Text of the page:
Then she will answer him, “I admit that I do not fear anyone, and I willingly love you; now seek nothing more!”]

Once again, the lover’s verbal persistence is continuous with the use of physical force to overcome her resistance, force that the narrator thoroughly eroticizes.58 The author of the Facetus, like Ovid, presumes to speak the woman’s mind. In the fictional world of erotodidactic texts, women’s roles are pre-scripted; the writing of their responses, moreover, is an erotic act in itself.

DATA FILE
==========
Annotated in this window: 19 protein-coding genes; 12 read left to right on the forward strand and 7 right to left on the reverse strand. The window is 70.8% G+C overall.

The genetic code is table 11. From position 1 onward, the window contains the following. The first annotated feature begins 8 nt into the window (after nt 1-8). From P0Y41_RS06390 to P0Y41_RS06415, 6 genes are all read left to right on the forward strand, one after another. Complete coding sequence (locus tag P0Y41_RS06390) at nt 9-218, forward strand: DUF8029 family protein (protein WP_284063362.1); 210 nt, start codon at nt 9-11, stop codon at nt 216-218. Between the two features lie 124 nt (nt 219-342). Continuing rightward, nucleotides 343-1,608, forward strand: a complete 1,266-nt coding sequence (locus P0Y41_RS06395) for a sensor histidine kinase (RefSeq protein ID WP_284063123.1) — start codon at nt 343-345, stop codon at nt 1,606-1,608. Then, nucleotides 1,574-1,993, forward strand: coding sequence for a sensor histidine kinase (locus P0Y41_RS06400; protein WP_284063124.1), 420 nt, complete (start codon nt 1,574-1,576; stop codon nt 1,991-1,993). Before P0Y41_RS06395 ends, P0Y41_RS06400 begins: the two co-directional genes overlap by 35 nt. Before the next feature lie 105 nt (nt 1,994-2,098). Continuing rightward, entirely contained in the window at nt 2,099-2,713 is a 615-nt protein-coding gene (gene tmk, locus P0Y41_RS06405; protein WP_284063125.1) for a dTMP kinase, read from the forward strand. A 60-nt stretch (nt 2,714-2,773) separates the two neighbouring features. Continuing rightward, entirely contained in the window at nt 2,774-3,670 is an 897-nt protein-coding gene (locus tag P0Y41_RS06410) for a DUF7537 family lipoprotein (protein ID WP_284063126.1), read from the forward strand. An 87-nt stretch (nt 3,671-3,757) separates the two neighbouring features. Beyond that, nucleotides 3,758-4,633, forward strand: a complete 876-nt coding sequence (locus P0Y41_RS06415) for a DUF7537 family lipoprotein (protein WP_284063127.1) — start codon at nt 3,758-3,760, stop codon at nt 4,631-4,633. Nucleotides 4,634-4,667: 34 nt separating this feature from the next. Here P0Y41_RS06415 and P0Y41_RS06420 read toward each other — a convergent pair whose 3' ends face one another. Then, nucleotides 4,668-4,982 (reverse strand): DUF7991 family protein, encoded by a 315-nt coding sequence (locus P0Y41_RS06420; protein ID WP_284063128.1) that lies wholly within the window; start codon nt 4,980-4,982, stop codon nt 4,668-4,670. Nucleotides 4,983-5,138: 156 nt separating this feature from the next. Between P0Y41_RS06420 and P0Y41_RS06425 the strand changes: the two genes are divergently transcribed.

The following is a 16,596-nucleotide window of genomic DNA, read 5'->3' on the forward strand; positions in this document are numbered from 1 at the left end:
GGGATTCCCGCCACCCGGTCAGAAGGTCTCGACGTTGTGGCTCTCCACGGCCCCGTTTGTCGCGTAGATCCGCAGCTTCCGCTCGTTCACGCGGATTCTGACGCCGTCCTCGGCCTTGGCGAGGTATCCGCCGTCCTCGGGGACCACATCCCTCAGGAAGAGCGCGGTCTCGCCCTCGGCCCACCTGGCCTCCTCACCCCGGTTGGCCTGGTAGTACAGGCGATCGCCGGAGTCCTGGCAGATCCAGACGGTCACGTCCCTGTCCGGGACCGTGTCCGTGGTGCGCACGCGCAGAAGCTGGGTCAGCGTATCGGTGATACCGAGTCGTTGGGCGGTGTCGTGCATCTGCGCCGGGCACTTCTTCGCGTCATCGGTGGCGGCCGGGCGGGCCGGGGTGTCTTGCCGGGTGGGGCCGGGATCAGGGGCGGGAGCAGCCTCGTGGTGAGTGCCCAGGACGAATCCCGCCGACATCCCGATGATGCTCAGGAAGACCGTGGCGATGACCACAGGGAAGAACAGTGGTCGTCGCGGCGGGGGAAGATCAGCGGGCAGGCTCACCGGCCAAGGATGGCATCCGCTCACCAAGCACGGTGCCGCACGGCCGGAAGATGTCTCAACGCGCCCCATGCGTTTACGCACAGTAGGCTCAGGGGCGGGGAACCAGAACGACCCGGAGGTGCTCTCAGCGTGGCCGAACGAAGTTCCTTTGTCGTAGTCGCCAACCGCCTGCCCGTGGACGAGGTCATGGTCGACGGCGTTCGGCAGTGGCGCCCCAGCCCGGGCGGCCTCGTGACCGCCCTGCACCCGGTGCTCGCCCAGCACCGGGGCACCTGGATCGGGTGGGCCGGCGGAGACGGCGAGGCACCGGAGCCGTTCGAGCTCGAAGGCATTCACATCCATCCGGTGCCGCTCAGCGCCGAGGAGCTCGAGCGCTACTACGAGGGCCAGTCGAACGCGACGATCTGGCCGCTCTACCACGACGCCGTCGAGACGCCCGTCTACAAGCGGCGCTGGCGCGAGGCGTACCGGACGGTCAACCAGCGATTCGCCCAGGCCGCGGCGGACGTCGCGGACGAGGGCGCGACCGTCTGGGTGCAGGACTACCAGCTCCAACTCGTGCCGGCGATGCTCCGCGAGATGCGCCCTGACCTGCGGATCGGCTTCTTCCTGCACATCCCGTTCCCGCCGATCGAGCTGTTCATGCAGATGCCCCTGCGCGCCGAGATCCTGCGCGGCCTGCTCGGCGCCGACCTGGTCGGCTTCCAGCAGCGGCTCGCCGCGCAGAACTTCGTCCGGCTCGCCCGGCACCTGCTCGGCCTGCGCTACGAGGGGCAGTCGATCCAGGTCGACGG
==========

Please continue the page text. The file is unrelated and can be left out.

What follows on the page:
Female subjection undergirds the masculine performance of rhetorical prowess to which Ovidian erotics gives occasion. The eroticism of Ovid is already suffused in the professional techniques of law and rhetoric: “disce bonas artes” (Ars, 1.459), the praeceptor teaches, because they are [End Page 119] as useful for wooing a woman as they are for defending a client.59 Ovid’s rhetoricized eros means that the literate cleric’s professional competence makes him also a master of love. Ovid cultivates a tongue-in-cheek magisterial pose throughout the Ars amatoria; declaring himself the “praeceptor amoris” (1.17) or tutor of love at the beginning, he ends the first and second books of Ars amatoria with the tag “NASO MAGISTER ERAT” (2.744, 3.812). De amore and the Facetus contain even more schoolroom discourse, and that other famous Ovidian praeceptor, Ami in the Roman de la rose, twice refers to his seduction lore as his “arz et science.”60 Clerical erotodidacticism transforms love into a sphere in which intellectual methods and values, especially textual ones, are paramount; clerical identity is masculinized, and masculinity is clericalized. As Ovid writes, “dabit eloquio victa puella manus” (Ars, 1.462)—to eloquence the vanquished girl will give her hand. What these erotodidactic texts elide is the subjectivity and autonomous desire of women. The circumscribed world of their amatory fictions does not require it; in this world, the woman’s role is simply to reward the eloquent and persistent lover.